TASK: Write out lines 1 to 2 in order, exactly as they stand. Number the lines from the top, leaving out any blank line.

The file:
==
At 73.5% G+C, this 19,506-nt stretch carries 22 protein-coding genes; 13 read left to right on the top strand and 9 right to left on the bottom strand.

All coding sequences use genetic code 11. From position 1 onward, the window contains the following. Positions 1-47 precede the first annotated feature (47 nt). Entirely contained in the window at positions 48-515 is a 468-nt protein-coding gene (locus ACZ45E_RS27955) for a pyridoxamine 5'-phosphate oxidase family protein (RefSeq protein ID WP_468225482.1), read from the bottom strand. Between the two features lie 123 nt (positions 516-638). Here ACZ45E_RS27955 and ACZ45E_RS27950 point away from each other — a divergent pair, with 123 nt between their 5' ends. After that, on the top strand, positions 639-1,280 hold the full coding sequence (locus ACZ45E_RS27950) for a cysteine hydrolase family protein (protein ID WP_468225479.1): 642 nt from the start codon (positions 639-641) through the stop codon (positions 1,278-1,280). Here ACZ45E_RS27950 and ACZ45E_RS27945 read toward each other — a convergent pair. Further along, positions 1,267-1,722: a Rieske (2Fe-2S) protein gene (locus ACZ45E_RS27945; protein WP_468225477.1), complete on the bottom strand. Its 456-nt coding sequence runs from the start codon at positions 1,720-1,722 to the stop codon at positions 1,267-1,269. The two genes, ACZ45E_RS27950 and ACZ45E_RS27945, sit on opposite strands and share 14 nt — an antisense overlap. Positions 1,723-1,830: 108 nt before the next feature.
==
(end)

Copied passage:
At 73.5% G+C, this 19,506-nt stretch carries 22 protein-coding genes; 13 read left to right on the top strand and 9 right to left on the bottom strand.

All coding sequences use genetic code 11. From position 1 onward, the window contains the following. Positions 1-47 precede the first annotated feature (47 nt). Entirely contained in the window at positions 48-515 is a 468-nt protein-coding gene (locus ACZ45E_RS27955) for a pyridoxamine 5'-phosphate oxidase family protein (RefSeq protein ID WP_468225482.1), read from the bottom strand. Between the two features lie 123 nt (positions 516-638). Here ACZ45E_RS27955 and ACZ45E_RS27950 point away from each other — a divergent pair, with 123 nt between their 5' ends. After that, on the top strand, positions 639-1,280 hold the full coding sequence (locus ACZ45E_RS27950) for a cysteine hydrolase family protein (protein ID WP_468225479.1): 642 nt from the start codon (positions 639-641) through the stop codon (positions 1,278-1,280). Here ACZ45E_RS27950 and ACZ45E_RS27945 read toward each other — a convergent pair. Further along, positions 1,267-1,722: a Rieske (2Fe-2S) protein gene (locus ACZ45E_RS27945; protein WP_468225477.1), complete on the bottom strand. Its 456-nt coding sequence runs from the start codon at positions 1,720-1,722 to the stop codon at positions 1,267-1,269. The two genes, ACZ45E_RS27950 and ACZ45E_RS27945, sit on opposite strands and share 14 nt — an antisense overlap. Positions 1,723-1,830: 108 nt before the next feature.